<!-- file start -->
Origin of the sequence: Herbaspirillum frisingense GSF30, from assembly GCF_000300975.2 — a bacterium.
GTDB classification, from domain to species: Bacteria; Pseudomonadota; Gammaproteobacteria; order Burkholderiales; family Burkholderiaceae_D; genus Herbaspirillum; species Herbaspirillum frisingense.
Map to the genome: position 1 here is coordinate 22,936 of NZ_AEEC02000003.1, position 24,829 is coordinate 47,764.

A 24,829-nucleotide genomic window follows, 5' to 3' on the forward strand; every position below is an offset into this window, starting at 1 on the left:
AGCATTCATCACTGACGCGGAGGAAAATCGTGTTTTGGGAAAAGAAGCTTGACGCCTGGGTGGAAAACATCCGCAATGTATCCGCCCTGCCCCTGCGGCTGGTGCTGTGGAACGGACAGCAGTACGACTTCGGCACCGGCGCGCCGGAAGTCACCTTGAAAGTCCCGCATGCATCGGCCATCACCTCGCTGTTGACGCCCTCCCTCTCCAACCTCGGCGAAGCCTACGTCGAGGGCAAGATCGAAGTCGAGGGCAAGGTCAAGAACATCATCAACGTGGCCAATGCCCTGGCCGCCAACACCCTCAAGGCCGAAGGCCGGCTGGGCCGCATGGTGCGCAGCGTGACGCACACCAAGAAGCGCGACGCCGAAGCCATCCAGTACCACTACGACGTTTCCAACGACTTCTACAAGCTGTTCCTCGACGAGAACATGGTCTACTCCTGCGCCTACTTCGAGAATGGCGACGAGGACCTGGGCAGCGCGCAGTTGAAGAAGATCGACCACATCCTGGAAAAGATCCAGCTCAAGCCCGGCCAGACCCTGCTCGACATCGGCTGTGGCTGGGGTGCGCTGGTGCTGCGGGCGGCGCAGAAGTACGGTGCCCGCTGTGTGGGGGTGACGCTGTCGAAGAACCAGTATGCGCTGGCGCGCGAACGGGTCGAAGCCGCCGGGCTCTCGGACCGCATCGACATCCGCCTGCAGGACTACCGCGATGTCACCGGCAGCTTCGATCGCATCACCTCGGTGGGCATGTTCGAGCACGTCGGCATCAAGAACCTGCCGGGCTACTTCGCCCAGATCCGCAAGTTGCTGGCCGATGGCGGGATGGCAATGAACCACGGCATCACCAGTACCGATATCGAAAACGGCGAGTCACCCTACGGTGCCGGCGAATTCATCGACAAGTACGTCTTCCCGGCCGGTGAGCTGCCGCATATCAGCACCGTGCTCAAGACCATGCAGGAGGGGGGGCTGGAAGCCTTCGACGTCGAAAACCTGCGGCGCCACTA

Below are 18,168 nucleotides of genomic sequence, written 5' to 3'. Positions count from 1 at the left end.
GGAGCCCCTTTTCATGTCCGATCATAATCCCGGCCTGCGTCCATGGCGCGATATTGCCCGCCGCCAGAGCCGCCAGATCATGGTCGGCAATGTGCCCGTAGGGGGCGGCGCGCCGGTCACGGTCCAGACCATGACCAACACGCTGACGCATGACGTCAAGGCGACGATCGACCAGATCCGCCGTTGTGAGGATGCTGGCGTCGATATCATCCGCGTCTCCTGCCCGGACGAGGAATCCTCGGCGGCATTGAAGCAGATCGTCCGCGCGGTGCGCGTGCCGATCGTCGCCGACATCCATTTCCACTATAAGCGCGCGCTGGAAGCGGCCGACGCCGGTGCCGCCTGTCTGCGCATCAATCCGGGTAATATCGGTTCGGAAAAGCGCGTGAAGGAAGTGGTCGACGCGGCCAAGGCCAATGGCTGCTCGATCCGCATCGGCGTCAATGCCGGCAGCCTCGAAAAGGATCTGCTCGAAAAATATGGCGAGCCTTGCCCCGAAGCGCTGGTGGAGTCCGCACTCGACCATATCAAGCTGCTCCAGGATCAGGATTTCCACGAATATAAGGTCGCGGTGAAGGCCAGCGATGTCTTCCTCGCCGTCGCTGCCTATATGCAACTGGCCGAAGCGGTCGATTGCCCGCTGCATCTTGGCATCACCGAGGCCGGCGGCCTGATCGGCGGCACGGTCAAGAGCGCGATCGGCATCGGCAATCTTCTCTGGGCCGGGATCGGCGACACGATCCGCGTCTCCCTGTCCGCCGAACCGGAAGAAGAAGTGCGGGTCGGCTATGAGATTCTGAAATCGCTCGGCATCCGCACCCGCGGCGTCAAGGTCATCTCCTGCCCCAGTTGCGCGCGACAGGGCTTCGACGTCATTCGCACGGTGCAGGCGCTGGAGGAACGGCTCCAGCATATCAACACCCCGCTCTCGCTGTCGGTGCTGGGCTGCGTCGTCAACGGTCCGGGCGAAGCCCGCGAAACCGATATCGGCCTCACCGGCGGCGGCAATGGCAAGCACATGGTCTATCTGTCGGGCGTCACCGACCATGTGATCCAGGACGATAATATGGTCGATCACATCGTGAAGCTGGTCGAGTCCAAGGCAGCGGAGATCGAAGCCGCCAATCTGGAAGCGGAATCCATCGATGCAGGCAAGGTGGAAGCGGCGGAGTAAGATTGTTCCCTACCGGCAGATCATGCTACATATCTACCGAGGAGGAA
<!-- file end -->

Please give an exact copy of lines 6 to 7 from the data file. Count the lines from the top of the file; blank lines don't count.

Below are 18,168 nucleotides of genomic sequence, written 5' to 3'. Positions count from 1 at the left end.
GGAGCCCCTTTTCATGTCCGATCATAATCCCGGCCTGCGTCCATGGCGCGATATTGCCCGCCGCCAGAGCCGCCAGATCATGGTCGGCAATGTGCCCGTAGGGGGCGGCGCGCCGGTCACGGTCCAGACCATGACCAACACGCTGACGCATGACGTCAAGGCGACGATCGACCAGATCCGCCGTTGTGAGGATGCTGGCGTCGATATCATCCGCGTCTCCTGCCCGGACGAGGAATCCTCGGCGGCATTGAAGCAGATCGTCCGCGCGGTGCGCGTGCCGATCGTCGCCGACATCCATTTCCACTATAAGCGCGCGCTGGAAGCGGCCGACGCCGGTGCCGCCTGTCTGCGCATCAATCCGGGTAATATCGGTTCGGAAAAGCGCGTGAAGGAAGTGGTCGACGCGGCCAAGGCCAATGGCTGCTCGATCCGCATCGGCGTCAATGCCGGCAGCCTCGAAAAGGATCTGCTCGAAAAATATGGCGAGCCTTGCCCCGAAGCGCTGGTGGAGTCCGCACTCGACCATATCAAGCTGCTCCAGGATCAGGATTTCCACGAATATAAGGTCGCGGTGAAGGCCAGCGATGTCTTCCTCGCCGTCGCTGCCTATATGCAACTGGCCGAAGCGGTCGATTGCCCGCTGCATCTTGGCATCACCGAGGCCGGCGGCCTGATCGGCGGCACGGTCAAGAGCGCGATCGGCATCGGCAATCTTCTCTGGGCCGGGATCGGCGACACGATCCGCGTCTCCCTGTCCGCCGAACCGGAAGAAGAAGTGCGGGTCGGCTATGAGATTCTGAAATCGCTCGGCATCCGCACCCGCGGCGTCAAGGTCATCTCCTGCCCCAGTTGCGCGCGACAGGGCTTCGACGTCATTCGCACGGTGCAGGCGCTGGAGGAACGGCTCCAGCATATCAACACCCCGCTCTCGCTGTCGGTGCTGGGCTGCGTCGTCAACGGTCCGGGCGAAGCCCGCGAAACCGATATCGGCCTCACCGGCGGCGGCAATGGCAAGCACATGGTCTATCTGTCGGGCGTCACCGACCATGTGATCCAGGACGATAATATGGTCGATCACATCGTGAAGCTGGTCGAGTCCAAGGCAGCGGAGATCGAAGCCGCCAATCTGGAAGCGGAATCCATCGATGCAGGCAAGGTGGAAGCGGCGGAGTAAGATTGTTCCCTACCGGCAGATCATGCTACATATCTACCGAGGAGGAA